Thursday, 24 September 2015

Malatapay - Philippines - Market Mini-Series


I spent a month based on the island of Negros in the Visayas region of the Philippines. 

After the trip I wrote an article titled: Meeting the Locals which was published in Paradise Magazine - Air Niugini’s in-flight magazine.

Here is an edited extract about my visit to a market:



About 20 kms along the coast from the town of Dumaguete is Malatapay Market. This market is unusual in that the buyers and sellers still use a traditional barter system; although I did see money changing hands too.

Farmers, fishermen and housewives from surrounding villages and the interior of Negros flock to Malatapay every week to do business and socialise. 






The livestock section was not for the faint hearted. As we approached the enclosure a strong smell of dung assailed us.

Water buffalo, goats, pigs, horses and cows were tethered to fences or vehicles. We picked our way through dung and slick mud to a cacophony of lowing, bleating, squealing livestock, belching vehicles and human shouts.






Pigs were being carted off – sometimes in sacks – squealing and struggling.

A hefty pig was showing great determination not to be loaded into a tricycle’s sidecar. He was pulling away so strongly, the men holding his ropes were sliding in the mud in a fierce Tug-of-War contest. We moved back from the action in case the pig won.






A big sow lay comatose and I thought she must be sick or dying. However she suddenly sat up with a shake that splattered mud in all directions and looked around perkily – she’d just been enjoying a wallow and snooze.


After a short wander we realised we were getting in the way of the serious traders. It was time to explore the rest of the market.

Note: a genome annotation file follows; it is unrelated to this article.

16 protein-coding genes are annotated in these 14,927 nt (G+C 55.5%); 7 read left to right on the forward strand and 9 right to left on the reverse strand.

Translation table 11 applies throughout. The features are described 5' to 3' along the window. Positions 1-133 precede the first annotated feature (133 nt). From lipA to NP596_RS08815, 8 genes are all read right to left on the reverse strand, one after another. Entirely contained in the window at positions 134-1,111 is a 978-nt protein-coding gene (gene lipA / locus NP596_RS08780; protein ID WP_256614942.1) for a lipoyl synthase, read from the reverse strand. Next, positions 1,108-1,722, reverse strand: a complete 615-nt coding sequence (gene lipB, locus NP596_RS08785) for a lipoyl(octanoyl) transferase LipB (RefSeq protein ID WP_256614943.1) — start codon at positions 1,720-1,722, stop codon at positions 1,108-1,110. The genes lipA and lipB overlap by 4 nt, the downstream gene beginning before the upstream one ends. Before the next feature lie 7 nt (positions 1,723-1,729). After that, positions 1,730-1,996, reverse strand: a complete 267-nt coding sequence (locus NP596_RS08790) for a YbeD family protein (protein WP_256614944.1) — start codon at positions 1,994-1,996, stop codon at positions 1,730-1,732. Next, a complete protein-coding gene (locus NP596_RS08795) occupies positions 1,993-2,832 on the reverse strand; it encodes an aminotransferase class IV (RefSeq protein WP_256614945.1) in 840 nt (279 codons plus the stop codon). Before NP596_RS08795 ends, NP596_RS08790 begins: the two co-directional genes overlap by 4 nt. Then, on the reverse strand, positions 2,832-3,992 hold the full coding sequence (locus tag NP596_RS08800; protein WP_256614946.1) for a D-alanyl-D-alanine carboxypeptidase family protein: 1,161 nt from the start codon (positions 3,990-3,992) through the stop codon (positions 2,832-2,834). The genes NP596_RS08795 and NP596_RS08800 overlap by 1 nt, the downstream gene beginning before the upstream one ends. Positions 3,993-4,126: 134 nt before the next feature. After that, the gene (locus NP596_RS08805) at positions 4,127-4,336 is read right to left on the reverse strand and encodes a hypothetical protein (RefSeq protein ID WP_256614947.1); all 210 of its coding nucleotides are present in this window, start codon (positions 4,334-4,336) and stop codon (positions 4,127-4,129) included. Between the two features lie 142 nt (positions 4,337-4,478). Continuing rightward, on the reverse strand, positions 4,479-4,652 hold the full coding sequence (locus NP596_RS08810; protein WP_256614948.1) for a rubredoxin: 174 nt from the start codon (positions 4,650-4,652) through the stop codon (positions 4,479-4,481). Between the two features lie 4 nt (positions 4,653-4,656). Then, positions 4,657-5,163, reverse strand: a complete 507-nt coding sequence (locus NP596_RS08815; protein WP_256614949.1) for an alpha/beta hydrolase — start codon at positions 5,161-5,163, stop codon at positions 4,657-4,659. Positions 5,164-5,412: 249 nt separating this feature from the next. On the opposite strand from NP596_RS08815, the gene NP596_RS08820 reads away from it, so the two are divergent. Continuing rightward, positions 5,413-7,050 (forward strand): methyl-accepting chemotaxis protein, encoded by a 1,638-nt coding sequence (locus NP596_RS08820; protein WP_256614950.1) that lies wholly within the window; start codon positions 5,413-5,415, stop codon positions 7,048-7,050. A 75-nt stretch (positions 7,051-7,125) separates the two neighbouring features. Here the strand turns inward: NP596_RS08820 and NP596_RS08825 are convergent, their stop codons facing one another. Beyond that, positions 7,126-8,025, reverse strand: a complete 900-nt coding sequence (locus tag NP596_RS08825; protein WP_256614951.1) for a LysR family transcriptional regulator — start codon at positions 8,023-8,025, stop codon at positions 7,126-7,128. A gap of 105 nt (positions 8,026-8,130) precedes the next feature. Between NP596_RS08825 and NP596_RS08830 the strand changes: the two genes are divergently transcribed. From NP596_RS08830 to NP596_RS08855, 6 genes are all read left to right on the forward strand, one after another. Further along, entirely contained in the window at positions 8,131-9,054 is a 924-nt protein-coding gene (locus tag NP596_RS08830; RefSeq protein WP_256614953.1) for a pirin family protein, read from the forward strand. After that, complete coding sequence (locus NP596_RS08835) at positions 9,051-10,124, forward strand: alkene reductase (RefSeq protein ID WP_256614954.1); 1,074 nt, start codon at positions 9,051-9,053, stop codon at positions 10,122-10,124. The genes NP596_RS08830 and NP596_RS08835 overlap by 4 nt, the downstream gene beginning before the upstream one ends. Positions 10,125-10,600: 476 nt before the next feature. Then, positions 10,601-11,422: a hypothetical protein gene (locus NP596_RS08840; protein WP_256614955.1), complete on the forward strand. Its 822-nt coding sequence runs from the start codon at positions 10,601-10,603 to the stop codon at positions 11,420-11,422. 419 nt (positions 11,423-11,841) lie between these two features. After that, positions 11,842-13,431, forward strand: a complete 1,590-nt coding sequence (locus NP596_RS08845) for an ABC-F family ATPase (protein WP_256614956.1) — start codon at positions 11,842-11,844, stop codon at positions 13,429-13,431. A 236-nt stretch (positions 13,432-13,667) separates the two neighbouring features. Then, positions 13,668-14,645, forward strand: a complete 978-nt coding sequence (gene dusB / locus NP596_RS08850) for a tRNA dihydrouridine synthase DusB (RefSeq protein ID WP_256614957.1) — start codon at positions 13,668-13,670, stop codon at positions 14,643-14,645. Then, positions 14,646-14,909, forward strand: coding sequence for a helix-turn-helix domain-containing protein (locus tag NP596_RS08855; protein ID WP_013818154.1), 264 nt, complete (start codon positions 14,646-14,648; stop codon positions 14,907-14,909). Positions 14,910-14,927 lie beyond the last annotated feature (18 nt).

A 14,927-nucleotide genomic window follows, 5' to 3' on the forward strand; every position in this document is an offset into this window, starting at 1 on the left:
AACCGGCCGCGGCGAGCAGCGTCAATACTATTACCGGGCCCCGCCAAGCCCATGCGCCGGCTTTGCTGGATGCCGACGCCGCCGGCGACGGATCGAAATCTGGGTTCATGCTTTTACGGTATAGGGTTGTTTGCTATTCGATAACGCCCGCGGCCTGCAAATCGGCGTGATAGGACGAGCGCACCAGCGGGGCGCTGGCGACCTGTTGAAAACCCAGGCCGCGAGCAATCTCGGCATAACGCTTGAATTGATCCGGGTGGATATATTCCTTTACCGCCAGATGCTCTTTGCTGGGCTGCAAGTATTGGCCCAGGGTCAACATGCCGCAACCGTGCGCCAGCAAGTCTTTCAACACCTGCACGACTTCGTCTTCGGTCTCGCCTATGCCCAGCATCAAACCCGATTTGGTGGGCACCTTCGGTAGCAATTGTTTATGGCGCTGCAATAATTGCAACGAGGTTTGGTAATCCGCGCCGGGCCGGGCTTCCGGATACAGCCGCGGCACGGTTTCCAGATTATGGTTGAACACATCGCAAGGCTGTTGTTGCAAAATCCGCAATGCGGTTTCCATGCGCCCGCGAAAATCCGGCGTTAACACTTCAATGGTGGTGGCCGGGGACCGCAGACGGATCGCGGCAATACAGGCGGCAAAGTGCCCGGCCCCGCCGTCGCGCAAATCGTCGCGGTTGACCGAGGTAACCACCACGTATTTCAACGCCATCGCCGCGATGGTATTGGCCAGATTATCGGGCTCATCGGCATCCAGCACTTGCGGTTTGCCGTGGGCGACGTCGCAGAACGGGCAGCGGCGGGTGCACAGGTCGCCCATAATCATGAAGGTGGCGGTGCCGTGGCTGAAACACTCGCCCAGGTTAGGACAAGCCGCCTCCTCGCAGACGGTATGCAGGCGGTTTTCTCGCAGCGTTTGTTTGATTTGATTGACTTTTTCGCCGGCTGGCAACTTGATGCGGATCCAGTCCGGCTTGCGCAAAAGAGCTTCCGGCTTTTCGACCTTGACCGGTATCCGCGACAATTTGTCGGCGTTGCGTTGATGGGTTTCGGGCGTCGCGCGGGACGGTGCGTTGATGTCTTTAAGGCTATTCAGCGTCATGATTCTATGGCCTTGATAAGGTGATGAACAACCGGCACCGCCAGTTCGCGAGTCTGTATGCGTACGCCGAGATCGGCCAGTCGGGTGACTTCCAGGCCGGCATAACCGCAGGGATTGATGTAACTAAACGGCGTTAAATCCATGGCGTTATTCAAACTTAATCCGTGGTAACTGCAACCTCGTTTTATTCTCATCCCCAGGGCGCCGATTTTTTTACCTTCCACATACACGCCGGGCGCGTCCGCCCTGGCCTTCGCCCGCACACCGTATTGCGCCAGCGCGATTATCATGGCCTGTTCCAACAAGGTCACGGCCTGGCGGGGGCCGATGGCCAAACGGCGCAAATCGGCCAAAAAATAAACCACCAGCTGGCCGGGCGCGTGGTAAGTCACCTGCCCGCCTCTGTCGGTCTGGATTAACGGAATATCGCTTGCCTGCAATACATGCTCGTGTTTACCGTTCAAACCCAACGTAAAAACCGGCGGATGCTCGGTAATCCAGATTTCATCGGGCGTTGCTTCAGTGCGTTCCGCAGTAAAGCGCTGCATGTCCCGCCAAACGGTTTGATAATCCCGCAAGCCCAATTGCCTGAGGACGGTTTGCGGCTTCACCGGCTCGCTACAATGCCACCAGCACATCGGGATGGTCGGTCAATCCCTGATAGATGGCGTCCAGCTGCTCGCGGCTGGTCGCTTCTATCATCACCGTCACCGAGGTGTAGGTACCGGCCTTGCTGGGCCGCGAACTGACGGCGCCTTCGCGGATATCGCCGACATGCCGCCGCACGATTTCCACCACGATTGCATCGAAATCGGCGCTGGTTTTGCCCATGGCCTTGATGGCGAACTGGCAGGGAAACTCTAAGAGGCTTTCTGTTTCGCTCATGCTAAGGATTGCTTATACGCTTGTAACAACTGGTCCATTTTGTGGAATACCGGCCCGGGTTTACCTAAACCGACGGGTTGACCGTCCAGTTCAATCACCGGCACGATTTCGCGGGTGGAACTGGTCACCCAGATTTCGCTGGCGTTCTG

People were carrying bundles of chickens by their feet. The birds dangled quietly, seemingly philosophical about their fate.

We saw tricycles with cows, pigs or goats loaded into their sidecars. A particularly large pig was lying upside down on the back of a tricycle with his hooves lashed together. He was totally relaxed. 

Along with stalls selling tools, clothes, fruit and vegetables, we found dozens selling seafood, from fresh trevally to tiny dried sprats. There were tubs of what looked like mashed up shrimps in a gloopy, slimy liquid – I didn’t investigate too closely.

































Cock fighting is popular in the Philippines. 

We came upon a group of men. Some were stroking flamboyantly beautiful cockerels. 

As part of their trading technique the men faced their birds up against each other for a brief scuffle to demonstrate the birds’ feistiness. I noticed that the men kept a firm hold of their charges to prevent full blown fights. 







On our amble back we stopped to buy freshly fried banana fritters, generously sprinkled with sugar and served on banana leaves. We risked scalding our mouths as we bit into the delicious sweet, crunchy batter.




2 comments:

  1. Those buses are amazing, aren't they?

    ReplyDelete
  2. Aren't they? The Jeepneys were originally adapted jeeps that the Americans left behind after the Second World War.

    ReplyDelete

Thank you for your comment!